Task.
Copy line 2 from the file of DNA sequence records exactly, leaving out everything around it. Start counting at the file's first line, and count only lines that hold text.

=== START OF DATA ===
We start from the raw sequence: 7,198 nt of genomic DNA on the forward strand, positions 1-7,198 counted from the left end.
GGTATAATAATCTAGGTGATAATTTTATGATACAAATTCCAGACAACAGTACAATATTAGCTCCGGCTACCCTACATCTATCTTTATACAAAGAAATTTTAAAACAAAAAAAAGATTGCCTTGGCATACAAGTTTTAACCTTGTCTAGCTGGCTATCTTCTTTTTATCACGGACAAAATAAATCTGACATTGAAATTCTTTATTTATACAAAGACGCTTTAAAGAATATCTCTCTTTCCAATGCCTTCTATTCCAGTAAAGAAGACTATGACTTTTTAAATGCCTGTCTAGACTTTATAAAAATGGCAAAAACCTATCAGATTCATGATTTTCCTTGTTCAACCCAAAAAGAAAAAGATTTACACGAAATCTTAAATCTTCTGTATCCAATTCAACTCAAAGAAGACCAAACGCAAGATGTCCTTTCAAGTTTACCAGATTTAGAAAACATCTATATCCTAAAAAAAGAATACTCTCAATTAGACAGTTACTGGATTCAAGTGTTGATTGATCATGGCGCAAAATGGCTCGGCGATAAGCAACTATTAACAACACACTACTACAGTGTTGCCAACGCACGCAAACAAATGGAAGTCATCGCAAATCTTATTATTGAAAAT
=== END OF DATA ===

GGTATAATAATCTAGGTGATAATTTTATGATACAAATTCCAGACAACAGTACAATATTAGCTCCGGCTACCCTACATCTATCTTTATACAAAGAAATTTTAAAACAAAAAAAAGATTGCCTTGGCATACAAGTTTTAACCTTGTCTAGCTGGCTATCTTCTTTTTATCACGGACAAAATAAATCTGACATTGAAATTCTTTATTTATACAAAGACGCTTTAAAGAATATCTCTCTTTCCAATGCCTTCTATTCCAGTAAAGAAGACTATGACTTTTTAAATGCCTGTCTAGACTTTATAAAAATGGCAAAAACCTATCAGATTCATGATTTTCCTTGTTCAACCCAAAAAGAAAAAGATTTACACGAAATCTTAAATCTTCTGTATCCAATTCAACTCAAAGAAGACCAAACGCAAGATGTCCTTTCAAGTTTACCAGATTTAGAAAACATCTATATCCTAAAAAAAGAATACTCTCAATTAGACAGTTACTGGATTCAAGTGTTGATTGATCATGGCGCAAAATGGCTCGGCGATAAGCAACTATTAACAACACACTACTACAGTGTTGCCAACGCACGCAAACAAATGGAAGTCATCGCAAATCTTATTATTGAAAAT